Community Foundations

Community foundations are grantmaking public charities that are dedicated to improving the lives of people in a defined local geographic area. They bring together the financial resources of individuals, families, and businesses to support effective nonprofits in their communities. Community foundations vary widely in asset size, ranging from less than $100,000 to more than $1.7 billion.

Community foundations play a key role in identifying and solving community problems. In 2011, they gave an estimated $4.3 billion to a variety of nonprofit activities in fields that included the arts and education, health and human services, the environment, and disaster relief. The Community Foundations National Standards Board confirms operational excellence in six key areas—mission, structure, and governance; resource development; stewardship and accountability; grantmaking and community leadership; donor relations; and communications. Foundations that comply with these standards can display the official National Standards Seal. Right now nearly 500 community foundations have earned the seal.

More than 750 community foundations operate in urban and rural areas in every state in the United States; currently, more than 570 belong to the Council on Foundations. The community foundation model also has taken hold around the world. According to the 2010 Community Foundation Global Status Report, there are 1,680 community foundations in 51 countries. Forty-six percent exist outside of the United States. You can use our Community Foundation Locator to view a list of community foundations in the United States.

Below is everything on our site for community foundations. You can use the filtering options on the right to narrow these results.

D5′s 2014 State of the Work highlights new tools and resources, recently completed research, and new organizational approaches that can help foundations and philanthropic organizations take action, achieve their goals regarding DEI, and advance the common good.

Thriving Philanthropy Makes Thriving Communities

There are several proposals being considered in Congress that have significant implications for philanthropy and its effectiveness in addressing some of our most pressing challenges. In addition to educating lawmakers in Washington, D.C., communicating the impact locally is just as important! Here are some ways your organization can spread the word about the correlation between philanthropy and thriving communities.

Media Outreach

Letter to the Editor

Your giving program looks like a convenient vehicle for fulfilling personal charitable pledges. Here’s what you need to know about when to say “no.”

Working in collaboration with the Center for American Progress, the Council co-hosted conversations among foundations, community development financial institutions, and investment firms about social impact bonds and Pay for Success. Out of these conversations, two issue briefs were created:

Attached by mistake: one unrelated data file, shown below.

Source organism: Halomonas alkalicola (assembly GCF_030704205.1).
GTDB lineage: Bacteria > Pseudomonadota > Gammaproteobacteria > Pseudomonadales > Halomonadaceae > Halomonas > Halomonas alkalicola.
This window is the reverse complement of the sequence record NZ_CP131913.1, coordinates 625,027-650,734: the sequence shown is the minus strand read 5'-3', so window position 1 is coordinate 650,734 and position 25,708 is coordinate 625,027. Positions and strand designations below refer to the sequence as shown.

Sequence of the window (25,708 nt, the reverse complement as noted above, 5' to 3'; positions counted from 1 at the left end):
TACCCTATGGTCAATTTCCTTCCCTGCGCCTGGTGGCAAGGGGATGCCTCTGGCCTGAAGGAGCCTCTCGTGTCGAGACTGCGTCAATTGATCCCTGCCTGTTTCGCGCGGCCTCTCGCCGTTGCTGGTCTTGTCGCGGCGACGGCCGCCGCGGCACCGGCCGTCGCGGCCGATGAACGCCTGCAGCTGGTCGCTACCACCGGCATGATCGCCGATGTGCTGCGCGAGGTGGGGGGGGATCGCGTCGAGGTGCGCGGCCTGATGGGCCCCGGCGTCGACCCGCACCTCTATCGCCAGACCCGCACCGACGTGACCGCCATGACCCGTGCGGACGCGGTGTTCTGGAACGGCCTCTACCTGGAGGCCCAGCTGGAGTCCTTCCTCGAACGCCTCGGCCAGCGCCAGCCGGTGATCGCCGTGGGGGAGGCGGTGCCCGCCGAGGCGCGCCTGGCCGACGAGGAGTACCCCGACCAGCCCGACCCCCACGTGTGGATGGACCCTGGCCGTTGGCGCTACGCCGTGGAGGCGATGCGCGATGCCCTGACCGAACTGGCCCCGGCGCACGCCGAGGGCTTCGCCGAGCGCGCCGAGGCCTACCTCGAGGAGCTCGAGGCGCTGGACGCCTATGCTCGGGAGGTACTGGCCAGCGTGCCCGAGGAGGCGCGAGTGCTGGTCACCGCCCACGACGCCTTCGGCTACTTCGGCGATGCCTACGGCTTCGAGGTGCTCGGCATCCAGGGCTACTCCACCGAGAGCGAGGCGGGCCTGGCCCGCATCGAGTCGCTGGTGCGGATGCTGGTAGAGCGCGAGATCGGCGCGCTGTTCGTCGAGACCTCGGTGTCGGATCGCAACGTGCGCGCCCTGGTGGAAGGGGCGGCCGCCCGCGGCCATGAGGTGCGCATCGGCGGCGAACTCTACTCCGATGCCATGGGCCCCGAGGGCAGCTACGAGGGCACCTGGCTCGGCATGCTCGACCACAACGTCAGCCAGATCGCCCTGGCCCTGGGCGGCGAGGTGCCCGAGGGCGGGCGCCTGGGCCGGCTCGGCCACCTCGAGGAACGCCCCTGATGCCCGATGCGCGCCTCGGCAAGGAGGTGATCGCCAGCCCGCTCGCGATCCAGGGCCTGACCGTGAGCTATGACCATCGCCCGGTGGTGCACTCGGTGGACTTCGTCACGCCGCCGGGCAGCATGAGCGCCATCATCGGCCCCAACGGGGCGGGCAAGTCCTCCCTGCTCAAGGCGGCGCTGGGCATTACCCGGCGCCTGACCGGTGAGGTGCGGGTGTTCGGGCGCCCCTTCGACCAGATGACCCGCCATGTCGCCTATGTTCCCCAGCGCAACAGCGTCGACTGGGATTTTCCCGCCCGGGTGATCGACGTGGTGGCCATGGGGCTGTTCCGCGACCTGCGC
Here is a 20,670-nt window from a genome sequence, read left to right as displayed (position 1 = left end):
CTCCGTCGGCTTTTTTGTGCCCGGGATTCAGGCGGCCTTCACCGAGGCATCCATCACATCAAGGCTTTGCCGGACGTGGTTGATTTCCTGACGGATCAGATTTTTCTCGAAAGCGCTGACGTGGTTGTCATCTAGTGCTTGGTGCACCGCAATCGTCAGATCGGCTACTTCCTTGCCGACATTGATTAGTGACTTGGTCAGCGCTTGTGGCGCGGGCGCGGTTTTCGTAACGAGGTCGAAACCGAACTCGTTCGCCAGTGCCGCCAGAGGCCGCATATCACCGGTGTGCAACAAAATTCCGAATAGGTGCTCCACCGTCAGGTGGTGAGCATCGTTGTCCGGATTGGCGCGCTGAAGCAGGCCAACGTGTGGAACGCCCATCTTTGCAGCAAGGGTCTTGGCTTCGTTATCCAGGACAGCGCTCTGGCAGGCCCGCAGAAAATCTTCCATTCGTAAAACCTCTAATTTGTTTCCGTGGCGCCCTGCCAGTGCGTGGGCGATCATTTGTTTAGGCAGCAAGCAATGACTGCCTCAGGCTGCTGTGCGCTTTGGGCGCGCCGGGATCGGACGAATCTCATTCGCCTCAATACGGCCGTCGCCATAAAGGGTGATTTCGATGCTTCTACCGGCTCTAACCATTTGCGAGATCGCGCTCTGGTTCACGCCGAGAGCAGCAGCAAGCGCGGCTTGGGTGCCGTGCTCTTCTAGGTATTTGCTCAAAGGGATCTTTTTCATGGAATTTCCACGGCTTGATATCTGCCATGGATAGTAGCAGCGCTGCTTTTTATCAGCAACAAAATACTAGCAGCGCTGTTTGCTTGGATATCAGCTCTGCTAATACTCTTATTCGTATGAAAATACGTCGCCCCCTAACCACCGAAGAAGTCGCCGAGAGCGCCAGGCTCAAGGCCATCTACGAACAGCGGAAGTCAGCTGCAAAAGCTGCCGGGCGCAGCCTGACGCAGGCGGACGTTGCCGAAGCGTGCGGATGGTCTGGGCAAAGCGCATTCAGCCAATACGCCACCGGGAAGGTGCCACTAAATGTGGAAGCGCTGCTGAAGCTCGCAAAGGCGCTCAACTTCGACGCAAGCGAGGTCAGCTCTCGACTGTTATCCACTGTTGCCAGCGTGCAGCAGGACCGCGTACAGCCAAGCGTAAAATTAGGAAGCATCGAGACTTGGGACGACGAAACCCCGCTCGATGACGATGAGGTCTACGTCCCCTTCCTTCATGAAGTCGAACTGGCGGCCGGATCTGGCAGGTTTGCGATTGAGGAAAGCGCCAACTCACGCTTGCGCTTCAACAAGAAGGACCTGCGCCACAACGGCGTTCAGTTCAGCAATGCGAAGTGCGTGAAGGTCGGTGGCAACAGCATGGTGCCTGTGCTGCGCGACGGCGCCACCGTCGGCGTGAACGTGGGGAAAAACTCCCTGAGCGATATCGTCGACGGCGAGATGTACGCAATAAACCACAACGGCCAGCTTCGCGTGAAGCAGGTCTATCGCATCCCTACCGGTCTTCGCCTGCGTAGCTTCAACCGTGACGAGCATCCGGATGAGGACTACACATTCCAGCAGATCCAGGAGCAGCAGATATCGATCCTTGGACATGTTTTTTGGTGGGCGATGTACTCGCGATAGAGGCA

Based on interviews with more than 150 community foundations, the Monitor Institute team developed this list of generic roles community philanthropy organizations play in their communities through their What's Next for Community Philanthropy initiative.

Starting in February, the Council will feature community foundations and stories that exemplify these roles as part of the Community Foundation Centennial initiative.

The 2013 Grantmakers Salary Tables provide aggregate information on U.S. foundation and corporate giving program staff salaries and benefits. Free to participants and Council members and $159 for nonmembers, the tables compile data on more than 8,000 full-time employees from across the country. Mean, median, range, 25th, and 75th percentiles are provided.

The Scrivner Award for Creative Grantmaking was established in 1985 to recognize a grantmaker who has demonstrated outstanding creativity. It honors grantmakers who, with a combination of vision, principle and personal commitment, are making a critical difference in a creative way. The award was created as a memorial to the late Robert Winston Scrivner, former staff associate of the Rockefeller Brothers Fund and first executive director of the Rockefeller Family Fund, by a number of his friends and colleagues.

Increasing personal accountability is probably the most effective way to enhance the performance of board members. Here are a few suggestions.

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A B C D E F G I J L M O P Q R S T U

Certain definitions are defined by law.

The Council has actively supported extending and expanding the IRA charitable rollover since its inclusion in The Pension Protection Act of 2006 (PPA). We know this provision is particularly important to our community foundation members, and we will continue to be engaged in this legislation as it moves forward in the 113th Congress.

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